Explain the main differences between a raw and jpeg file.

The main difference between any JPEG and RAW file is its size. That’s because they contain all the raw image information captured by your digital camera’s sensors, completely uncompressed.

Which file is bigger RAW or Jpeg?

RAW files are significantly bigger than JPEG (and any other) image file formats.

Can you change a Raw file to a Jpeg, once your photos are the computer?

To batch export RAW files to JPEG, hold Command or Control and click between the files you wish to export in the Library Module. Then go to File > Export, choose an export destination, and set the image format to JPEG. Finally, click Export, and all your selected RAW files will be exported to JPEG.

 If you were shooting an important event would you shoot it RAW or Jpeg?

If you are shooting at a busy event or a fast-paced fashion shoot, you may not have time to change your camera’s memory card, so JPEGs would be the way to go. A smaller file size also gives you the flexibility to take a lot of images at once on one memory card.

100 Most influential Images of all time

Harry Benson didn’t want to meet the Beatles. The Glasgow-born photographer had plans to cover a news story in Africa when he was assigned to photograph the musicians in Paris. “I took myself for a serious journalist and I didn’t want to cover a rock ’n’ roll story,” he scoffed. But once he met the boys from Liverpool and heard them play, Benson had no desire to leave. “I thought, ‘God, I’m on the right story.’ ” The Beatles were on the cusp of greatness, and Benson was in the middle of it. His pillow-fight photo, taken in the swanky George V Hotel the night the band found out “I Want to Hold Your Hand” hit No. 1 in the U.S., freezes John, Paul, George and Ringo in an exuberant cascade of boyish talent—and perhaps their last moment of unbridled innocence. It captures the sheer joy, happiness and optimism that would be embraced as Beatlemania and that helped lift America’s morale just 11 weeks after John F. Kennedy’s assassination. The following month, Benson accompanied the Fab Four as they flew to New York City to appear on The Ed Sullivan Show, kick-starting the British Invasion. The trip led to decades of collaboration with the group and, as Benson later recalled, “I was so close to not being there.”The Pillow Fight, Harry Benson, 1964
So much of great photography is being in the right spot at the right moment. That was what it was like for sports illustrated photographer Neil Leifer when he shot perhaps the greatest sports photo of the century. “I was obviously in the right seat, but what matters is I didn’t miss,” he later said. Leifer had taken that ringside spot in Lewiston, Maine, on May 25, 1965, as 23-year-old heavyweight boxing champion Muhammad Ali squared off against 34-year-old Sonny Liston, the man he’d snatched the title from the previous year. One minute and 44 seconds into the first round, Ali’s right fist connected with Liston’s chin and Liston went down. Leifer snapped the photo of the champ towering over his vanquished opponent and taunting him, “Get up and fight, sucker!” Power­ful overhead lights and thick clouds of cigar smoke had turned the ring into the perfect studio, and Leifer took full advantage. His perfectly composed image captures Ali radiating the strength and poetic brashness that made him the nation’s most beloved and reviled athlete, at a moment when sports, politics and popular culture were being squarely battered in the tumult of the ’60s.Muhammad Ali Vs. Sonny Liston, Neil Leifer, 1965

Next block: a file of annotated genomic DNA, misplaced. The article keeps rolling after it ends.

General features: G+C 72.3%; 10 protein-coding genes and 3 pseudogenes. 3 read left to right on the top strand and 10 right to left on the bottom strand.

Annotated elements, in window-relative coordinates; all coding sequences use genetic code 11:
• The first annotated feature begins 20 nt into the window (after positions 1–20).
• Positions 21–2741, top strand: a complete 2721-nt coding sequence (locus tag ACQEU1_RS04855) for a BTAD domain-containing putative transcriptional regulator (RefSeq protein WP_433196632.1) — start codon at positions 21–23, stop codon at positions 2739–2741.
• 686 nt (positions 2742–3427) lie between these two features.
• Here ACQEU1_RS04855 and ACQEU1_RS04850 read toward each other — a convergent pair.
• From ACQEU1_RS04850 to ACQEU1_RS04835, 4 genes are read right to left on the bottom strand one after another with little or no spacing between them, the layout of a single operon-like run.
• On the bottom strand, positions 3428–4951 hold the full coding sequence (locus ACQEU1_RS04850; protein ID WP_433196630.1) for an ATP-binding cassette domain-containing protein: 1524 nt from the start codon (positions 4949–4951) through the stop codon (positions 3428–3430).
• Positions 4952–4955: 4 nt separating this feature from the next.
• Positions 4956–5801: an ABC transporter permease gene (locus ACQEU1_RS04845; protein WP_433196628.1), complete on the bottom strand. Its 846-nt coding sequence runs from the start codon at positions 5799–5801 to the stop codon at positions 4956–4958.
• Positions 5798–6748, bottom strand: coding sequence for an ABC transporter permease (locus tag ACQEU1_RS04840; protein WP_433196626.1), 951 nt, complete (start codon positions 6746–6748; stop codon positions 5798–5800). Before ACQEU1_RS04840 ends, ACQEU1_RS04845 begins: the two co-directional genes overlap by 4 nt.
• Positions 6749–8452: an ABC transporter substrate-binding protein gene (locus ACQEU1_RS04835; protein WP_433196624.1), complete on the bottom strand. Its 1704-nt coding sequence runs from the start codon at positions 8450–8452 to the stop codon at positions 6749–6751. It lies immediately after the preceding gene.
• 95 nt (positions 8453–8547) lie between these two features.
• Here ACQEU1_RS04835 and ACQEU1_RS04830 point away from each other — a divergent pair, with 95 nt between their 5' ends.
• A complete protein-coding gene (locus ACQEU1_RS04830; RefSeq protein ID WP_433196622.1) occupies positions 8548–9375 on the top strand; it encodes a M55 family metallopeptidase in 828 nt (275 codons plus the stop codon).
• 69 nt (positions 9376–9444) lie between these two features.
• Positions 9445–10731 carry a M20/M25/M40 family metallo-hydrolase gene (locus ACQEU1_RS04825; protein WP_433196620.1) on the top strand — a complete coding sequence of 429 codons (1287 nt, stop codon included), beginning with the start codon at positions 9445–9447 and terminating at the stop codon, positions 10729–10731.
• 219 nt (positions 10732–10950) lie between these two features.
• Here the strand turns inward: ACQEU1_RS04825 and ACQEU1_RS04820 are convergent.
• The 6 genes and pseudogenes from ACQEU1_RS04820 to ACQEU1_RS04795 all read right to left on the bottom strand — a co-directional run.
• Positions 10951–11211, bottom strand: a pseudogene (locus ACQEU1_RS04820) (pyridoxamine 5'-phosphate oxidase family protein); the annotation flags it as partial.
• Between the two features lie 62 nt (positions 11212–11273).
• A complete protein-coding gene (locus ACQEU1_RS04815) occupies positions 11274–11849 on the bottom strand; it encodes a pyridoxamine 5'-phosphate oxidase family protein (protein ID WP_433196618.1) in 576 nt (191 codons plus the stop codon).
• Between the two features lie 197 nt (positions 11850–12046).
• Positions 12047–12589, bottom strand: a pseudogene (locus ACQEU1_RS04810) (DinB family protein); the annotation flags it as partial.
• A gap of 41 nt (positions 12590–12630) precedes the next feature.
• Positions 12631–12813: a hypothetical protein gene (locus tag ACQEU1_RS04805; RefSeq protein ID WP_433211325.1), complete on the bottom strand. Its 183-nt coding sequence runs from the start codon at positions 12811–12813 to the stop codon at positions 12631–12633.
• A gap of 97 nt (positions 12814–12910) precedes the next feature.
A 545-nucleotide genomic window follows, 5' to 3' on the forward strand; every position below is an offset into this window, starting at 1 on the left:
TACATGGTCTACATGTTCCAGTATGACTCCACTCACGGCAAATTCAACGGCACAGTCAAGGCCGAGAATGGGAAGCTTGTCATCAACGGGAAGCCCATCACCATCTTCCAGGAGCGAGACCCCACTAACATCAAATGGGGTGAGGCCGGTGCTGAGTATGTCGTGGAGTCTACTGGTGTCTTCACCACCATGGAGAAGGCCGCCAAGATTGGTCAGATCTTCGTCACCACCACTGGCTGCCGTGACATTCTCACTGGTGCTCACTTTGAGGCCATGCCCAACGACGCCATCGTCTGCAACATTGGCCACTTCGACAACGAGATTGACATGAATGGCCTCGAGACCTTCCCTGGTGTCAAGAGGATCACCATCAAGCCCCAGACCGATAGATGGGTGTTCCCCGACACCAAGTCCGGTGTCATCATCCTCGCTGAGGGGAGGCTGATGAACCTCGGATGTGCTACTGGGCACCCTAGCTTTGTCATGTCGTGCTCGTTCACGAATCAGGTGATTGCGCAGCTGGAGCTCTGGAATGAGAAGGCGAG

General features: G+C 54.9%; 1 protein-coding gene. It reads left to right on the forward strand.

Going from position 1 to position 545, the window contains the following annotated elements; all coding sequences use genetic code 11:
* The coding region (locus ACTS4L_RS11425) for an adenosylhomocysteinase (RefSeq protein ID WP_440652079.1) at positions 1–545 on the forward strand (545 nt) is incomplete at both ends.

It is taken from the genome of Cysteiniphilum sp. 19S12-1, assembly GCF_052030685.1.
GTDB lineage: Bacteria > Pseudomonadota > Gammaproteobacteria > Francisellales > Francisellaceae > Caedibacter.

Malian photographer Malick Sidibé’s life followed the trajectory of his nation. He started out herding his family’s goats, then trained in jewelry making, painting and photography. As French colonial rule ended in 1960, he captured the subtle and profound changes reshaping his nation. Nicknamed the Eye of Bamako, Sidibé took thousands of photos that became a real-time chronicle of the euphoric zeitgeist gripping the capital, a document of a fleeting moment. “Everyone had to have the latest Paris style,” he observed of young people wearing flashy clothes, straddling Vespas and nuzzling in public as they embraced a world without shackles. On Christmas Eve in 1963, Sidibé happened on a young couple at a club, lost in each other’s eyes. What Sidibé called his “talent to observe” allowed him to capture their quiet intimacy, heads brushing as they grace an empty dance floor. “We were entering a new era, and people wanted to dance,” Sidibé said. “Music freed us. Suddenly, young men could get close to young women, hold them in their hands. Before, it was not allowed. And everyone wanted to be photographed dancing up close.”Nuit De Noel, Malick Sidibe, 1963